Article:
Yesterday I received my new 3rd generation, Wifi-only Kindle in the mail. So far it's been a bit of a mixed bag, relative to my 2-year-old original Kindle.
- it is, of course, smaller and lighter .
- The contrast is noticeably better, and the quality of images is dramatically better.
- Page turns are a lot faster.
- The software offers some nice new features (notably, collections).
- The wifi connectivity was easy to set up, including multiple networks.
- The wifi-only version is finally reasonably priced (call it $140).
- I can't find a way to set the sleep timeout; it seems like it's pretty short, and since I have a password set, that means I have to retype the password too often.
- The first time I tried to download new (as opposed to previously purchased content from my old Kindle), the items got stuck in a "pending - 0%" state. I called CS, and they had me restart the Kindle (which takes about a minute; it's shockingly slow, for a dedicated device...). That unclogged it, but I won't be happy if I have to do this very often. I got the distinct impression from the CS guy that "pending first downloads" is a common problem.
- To my surprise, I don't like the "arrow quad" for navigation as well as I did the old "roller strip". The roller was very fast, and since it used a display other than the main display (with a different technology), it was very responsive. Feedback from the new arrow quad is on the main (e-ink) display, which means it can't be very fast; and it feels glitchy; the quad is small enough that I find myself pressing the center "select" button inadvertently.
- Related to the quad vs. roller - the dictionary lookup is different, too. On the old Kindle, you scrolled to the line containing the word to be looked up, depressed the roller, and selected "lookup" on the menu that appeared. All the words on that line were searched for. On the new Kindle, you actually have to select a specific word, which requires more careful navigation with the arrow quad.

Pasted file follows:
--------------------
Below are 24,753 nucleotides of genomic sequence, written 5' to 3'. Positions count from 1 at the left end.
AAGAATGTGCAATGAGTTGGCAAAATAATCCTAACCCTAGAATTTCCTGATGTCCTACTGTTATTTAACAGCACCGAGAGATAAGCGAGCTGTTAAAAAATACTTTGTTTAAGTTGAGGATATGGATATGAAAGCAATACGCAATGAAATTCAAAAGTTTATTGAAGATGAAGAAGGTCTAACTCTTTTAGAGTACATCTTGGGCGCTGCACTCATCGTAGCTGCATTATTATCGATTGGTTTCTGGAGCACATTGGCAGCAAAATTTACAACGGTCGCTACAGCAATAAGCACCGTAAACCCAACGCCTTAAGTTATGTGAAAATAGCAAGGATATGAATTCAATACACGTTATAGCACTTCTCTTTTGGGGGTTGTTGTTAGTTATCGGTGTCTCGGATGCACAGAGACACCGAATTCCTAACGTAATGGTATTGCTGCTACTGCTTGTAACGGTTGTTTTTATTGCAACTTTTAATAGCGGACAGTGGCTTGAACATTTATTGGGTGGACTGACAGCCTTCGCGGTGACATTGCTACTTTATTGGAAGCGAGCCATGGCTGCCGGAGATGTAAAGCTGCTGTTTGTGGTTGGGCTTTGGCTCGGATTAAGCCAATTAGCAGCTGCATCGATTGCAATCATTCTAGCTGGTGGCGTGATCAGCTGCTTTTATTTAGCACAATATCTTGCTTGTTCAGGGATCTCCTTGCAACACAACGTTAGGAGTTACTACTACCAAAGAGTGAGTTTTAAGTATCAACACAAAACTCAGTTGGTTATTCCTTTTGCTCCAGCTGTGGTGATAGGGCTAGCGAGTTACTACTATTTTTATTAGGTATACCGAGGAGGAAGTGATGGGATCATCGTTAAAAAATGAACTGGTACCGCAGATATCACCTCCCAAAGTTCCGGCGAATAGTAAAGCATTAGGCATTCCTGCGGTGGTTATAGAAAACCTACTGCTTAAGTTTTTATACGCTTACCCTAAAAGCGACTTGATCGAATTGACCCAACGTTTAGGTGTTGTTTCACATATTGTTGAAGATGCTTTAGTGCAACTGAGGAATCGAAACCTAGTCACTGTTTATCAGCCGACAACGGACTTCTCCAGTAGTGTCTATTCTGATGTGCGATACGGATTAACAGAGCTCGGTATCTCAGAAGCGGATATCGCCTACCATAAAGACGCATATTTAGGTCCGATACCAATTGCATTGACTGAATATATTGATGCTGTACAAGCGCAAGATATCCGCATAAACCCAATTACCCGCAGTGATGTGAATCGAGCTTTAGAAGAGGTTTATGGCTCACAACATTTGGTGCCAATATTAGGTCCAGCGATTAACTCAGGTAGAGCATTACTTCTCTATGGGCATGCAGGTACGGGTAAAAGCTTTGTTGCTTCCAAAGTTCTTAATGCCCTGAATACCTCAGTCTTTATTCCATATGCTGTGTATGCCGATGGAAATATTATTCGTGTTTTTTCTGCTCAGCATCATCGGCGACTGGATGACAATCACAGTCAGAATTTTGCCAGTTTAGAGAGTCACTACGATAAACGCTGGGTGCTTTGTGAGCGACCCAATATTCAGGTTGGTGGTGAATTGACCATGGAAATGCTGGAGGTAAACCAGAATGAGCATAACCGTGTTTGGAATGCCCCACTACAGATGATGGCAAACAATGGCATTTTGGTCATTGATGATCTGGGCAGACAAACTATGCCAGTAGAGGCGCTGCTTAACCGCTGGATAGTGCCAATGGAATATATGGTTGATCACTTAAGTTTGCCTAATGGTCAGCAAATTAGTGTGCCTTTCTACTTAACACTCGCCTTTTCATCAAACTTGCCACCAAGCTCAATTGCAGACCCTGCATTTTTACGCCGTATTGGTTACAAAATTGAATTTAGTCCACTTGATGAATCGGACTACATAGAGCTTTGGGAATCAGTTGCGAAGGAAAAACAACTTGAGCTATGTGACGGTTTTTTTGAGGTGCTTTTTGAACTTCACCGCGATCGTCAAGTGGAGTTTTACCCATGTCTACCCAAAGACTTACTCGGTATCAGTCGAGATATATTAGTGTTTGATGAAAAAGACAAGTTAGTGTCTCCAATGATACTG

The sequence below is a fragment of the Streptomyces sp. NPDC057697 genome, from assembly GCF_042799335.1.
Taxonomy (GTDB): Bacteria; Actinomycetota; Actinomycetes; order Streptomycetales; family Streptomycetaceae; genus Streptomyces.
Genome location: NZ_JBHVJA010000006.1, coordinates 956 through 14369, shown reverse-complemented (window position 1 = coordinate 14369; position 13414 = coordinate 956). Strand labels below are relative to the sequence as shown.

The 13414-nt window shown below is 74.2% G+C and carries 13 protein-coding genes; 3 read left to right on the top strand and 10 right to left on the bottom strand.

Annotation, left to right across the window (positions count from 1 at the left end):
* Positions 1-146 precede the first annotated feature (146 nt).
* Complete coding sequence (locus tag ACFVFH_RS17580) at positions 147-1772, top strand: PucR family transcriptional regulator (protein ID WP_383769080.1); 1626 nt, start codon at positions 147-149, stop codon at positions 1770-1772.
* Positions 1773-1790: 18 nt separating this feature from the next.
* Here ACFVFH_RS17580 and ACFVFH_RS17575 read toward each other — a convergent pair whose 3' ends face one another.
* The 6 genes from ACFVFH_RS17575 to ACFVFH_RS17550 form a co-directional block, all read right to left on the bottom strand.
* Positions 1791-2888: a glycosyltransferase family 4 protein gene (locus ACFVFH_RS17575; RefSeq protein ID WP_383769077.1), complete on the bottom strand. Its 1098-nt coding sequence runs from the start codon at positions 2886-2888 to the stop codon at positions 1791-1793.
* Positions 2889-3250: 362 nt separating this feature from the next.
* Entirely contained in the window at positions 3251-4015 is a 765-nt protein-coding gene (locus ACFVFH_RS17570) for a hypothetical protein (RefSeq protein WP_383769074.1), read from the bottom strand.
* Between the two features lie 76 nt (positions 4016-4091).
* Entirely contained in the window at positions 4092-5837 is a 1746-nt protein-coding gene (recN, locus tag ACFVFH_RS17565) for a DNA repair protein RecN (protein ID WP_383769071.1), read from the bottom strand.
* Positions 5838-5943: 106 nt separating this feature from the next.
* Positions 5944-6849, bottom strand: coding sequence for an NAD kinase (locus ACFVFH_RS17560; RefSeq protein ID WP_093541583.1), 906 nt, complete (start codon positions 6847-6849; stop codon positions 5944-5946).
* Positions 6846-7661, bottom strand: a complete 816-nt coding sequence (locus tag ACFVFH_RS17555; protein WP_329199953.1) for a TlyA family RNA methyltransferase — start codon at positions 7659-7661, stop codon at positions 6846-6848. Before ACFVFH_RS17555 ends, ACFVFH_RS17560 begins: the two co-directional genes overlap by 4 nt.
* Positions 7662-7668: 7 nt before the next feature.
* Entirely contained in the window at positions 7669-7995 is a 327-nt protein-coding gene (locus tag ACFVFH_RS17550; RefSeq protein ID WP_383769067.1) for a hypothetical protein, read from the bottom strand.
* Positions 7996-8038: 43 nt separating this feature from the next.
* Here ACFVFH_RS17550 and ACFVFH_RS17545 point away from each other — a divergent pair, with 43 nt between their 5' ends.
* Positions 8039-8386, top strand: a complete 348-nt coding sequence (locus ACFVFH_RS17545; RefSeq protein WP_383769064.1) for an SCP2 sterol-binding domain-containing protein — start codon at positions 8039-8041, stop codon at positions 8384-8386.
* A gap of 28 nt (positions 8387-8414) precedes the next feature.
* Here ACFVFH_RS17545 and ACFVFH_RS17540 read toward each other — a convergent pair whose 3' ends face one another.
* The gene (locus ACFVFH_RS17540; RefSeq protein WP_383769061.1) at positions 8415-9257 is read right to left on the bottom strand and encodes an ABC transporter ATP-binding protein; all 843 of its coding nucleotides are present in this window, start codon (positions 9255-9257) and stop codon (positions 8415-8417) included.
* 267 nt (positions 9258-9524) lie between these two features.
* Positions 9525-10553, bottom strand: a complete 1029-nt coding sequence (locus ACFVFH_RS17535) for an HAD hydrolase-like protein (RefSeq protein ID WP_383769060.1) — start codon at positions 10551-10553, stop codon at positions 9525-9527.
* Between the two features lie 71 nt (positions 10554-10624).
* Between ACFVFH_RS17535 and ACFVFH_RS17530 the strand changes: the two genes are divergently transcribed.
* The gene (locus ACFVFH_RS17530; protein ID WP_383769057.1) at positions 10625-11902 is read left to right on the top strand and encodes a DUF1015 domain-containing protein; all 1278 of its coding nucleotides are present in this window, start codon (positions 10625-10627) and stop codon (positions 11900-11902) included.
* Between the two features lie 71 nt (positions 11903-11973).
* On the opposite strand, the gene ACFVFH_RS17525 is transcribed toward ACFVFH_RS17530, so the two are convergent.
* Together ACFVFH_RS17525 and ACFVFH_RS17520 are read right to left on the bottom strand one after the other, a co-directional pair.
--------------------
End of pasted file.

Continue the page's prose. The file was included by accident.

It may be that some of the negatives (like the use of the quad) go away as I become more adept with the device - but it distinctly feels like a more complicated gadget. I fear that Amazon has fallen prey to feeping creaturism. The real beauty of the first generation device was that it was dead-up simple to use as a book. This new Kindle has more features, but may not be as good a book reader - and if it tries to go head-to-head with the iPad, it's sure to lose.
The main reason I got a new Kindle was for sharing; I've been really annoyed that, unlike a book, I've had no way to lend out books on the Kindle to friends. Now that I have a second gadget, I can loan out the old one.
Given that up to six Kindles can share an account, I can imagine a group of friends, or even a book group, getting together to share books. I bet Amazon - and the publishing cabal - would hate that.